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    As for the NIMS training, why not do what our training officer did- Post the web site address in a conspicuous place for everyone to see (or establish a home email address for each and every member, a great way to enhance your communications in your VFD) or email the web site address to all your members- The NIMS Training provides for a certificate to be mailed to you, and also for up to two persons to be notified of your successful completion- Why not allow your members to complete the training at their leisure, in the comfort of their own homes??? Require that either you be one of the notifications be made, and/or that a photocopy of the certificate be provided????

    As for the subject of mandatory training, It's a double-edged sword: I understand and acknowledge the fact that SOME training needs to be done, in order to keep up proficiency and skills, however; (I have said it before on these forums, and I will say it again, and again, and again.....)

    ** WHEN MY VOLUNTEER ORGANIZATION STARTS PAYING MY MORTGAGE, THEY MAY THEN MAKE TRAINING AND DRILLS MANDATORY. **

    I'll leave it at that. For those of you who dont like it, lets just agree to disagree.
    "Loyalty Above all Else. Except Honor."

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    I respect everyone's opinions. That's why I love you guys and gals so much!!
    Here's why I made it mandatory. If we don't impose a mandatory training, they won't do it, plain and simple. There are a few members who are responsible and have asked if they can take the class on their own, which I have agreed to. That really isn't a problem. But for the slackers, this is really the way it has to be or they'll just be made inactive. We really don't need members who won't show up for anything year round. That's a dangerous environment and not productive when someone else could certainly fill their wall space.
    I don't mean to sound cold or crast, but it's just getting to the point where we need to mandate things like this to really see who cares and who doesn't and then clean house. Sure it's volunteer, but do you want someone entering a structure with you who hasn't been to a training for a year or more? Do you want these type of people backing you up?? That's my concern.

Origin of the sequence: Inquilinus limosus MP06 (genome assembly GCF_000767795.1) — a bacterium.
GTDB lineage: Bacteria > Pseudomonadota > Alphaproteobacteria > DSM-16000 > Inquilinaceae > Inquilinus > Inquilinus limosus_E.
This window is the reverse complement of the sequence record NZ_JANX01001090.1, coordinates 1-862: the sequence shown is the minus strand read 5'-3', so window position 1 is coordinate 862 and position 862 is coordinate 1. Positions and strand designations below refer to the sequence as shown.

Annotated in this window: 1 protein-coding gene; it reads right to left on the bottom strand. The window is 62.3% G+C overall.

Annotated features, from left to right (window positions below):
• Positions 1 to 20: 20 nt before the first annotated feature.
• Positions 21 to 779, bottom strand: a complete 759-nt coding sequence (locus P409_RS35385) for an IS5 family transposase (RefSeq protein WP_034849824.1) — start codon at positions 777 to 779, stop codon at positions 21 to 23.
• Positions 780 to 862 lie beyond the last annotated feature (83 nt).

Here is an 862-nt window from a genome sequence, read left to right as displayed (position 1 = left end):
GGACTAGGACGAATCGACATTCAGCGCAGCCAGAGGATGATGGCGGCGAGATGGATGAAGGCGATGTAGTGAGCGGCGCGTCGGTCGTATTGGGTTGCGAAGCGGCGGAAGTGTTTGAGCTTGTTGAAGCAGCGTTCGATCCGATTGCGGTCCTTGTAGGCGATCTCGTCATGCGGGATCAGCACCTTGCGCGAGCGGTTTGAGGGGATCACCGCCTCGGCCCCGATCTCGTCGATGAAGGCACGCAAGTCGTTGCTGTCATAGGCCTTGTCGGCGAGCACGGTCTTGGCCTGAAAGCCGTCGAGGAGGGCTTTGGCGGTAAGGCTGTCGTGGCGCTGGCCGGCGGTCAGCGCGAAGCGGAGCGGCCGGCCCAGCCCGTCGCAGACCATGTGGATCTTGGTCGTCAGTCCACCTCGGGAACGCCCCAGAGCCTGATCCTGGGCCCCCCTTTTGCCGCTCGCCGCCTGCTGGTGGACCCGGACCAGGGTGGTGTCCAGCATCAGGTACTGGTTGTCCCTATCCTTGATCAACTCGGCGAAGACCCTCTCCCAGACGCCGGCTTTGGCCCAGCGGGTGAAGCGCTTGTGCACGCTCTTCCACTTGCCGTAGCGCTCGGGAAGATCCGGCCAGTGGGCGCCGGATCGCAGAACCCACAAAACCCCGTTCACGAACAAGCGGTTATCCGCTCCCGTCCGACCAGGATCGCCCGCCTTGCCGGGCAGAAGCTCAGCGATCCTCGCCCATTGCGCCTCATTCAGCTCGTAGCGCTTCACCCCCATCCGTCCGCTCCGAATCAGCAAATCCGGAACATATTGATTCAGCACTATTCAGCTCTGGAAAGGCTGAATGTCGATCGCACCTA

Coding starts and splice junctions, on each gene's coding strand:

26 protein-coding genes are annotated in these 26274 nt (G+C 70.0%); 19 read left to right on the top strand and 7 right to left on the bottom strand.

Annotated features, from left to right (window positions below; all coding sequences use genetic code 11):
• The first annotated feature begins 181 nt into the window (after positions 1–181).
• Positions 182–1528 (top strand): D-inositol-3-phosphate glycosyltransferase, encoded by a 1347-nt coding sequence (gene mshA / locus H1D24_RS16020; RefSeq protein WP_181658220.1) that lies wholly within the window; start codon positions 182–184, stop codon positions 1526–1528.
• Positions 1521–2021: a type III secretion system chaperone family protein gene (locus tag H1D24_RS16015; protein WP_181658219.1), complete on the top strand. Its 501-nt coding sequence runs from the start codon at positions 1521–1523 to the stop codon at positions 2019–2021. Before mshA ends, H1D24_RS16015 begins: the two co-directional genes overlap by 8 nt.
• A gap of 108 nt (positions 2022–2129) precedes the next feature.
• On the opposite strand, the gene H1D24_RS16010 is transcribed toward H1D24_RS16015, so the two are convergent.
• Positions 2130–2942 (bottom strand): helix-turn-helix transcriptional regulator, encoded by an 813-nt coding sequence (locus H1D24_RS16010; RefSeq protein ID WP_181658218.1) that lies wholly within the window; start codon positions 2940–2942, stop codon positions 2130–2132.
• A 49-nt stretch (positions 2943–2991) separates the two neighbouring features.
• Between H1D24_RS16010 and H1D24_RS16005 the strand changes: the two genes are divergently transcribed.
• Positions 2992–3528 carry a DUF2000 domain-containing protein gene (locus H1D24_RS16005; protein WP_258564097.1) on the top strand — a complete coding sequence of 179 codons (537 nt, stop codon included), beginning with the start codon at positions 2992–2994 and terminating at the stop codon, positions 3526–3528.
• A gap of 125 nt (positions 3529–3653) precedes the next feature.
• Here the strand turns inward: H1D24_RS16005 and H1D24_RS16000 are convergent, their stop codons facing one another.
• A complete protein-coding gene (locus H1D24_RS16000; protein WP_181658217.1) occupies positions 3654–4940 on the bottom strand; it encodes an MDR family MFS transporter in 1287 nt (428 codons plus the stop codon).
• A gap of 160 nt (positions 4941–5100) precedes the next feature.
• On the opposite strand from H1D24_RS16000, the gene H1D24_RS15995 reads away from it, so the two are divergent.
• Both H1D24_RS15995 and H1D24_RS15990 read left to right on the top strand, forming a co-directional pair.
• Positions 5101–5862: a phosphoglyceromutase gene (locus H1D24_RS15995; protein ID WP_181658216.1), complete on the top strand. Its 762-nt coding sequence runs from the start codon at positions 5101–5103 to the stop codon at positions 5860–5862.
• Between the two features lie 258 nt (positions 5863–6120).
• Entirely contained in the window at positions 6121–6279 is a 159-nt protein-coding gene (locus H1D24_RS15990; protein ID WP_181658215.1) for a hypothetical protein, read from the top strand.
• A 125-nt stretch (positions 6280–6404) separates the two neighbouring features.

As far as giving everyone an email?! Are you kidding? I would say that 50-60% of our members don't even use email. And those who do have computers in their homes and do use email I've asked for their email addresses and they've just ignored my request. So, I just said the heck with it and send their information through USPS. Quite frankly, I feel like we're in elementary.

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    Thumbs up Cleaning House....

    Cleaning house is always a good thing. The problem lies in the fact that this is a volunteer organiztion (our departments not all). Our standards do that pretty well. We clean out those that can't or won't particapte in training, calls and drills.

    I think my department views it more as a safety issue. We are blessed we have a 25 man roster and about 10 show up to just about all calls (day calls are different) and depending on the call (you already heard my opinion on that) more then that.

    I have worked with other volunteer organizations and retaining and keeping motivated active members is hard, not just for the fire service but everywhere. There is a line as FWDbuff points out we all have other jobs and other committments outside of the fire service. I think all of us are on a department because we want to help out the community, but sometimes (should read always) family comes first. Paying the mortgage and bills has precedence over all else. That is where mandatory training in any department hits a road block.

    Our department makes the effort. We have duty officers Monday thru Friday 9 to 5. If you missed something you can make it up during the day if you want and all of the officers are willing to come in on a weekend and get done what needs to be done.

    In any volunteer organization it's finding that happy medium. Doing what the organization set out to do and in our case doing a dangerous job safely with less training, less equipment and less man power not to mention less money. It's hard...each department must come to there own conclusion on how best to handle things.
    FF/EMT Erik ("Woody") Wood
    Auburn Fire/Rescue
    Auburn, KS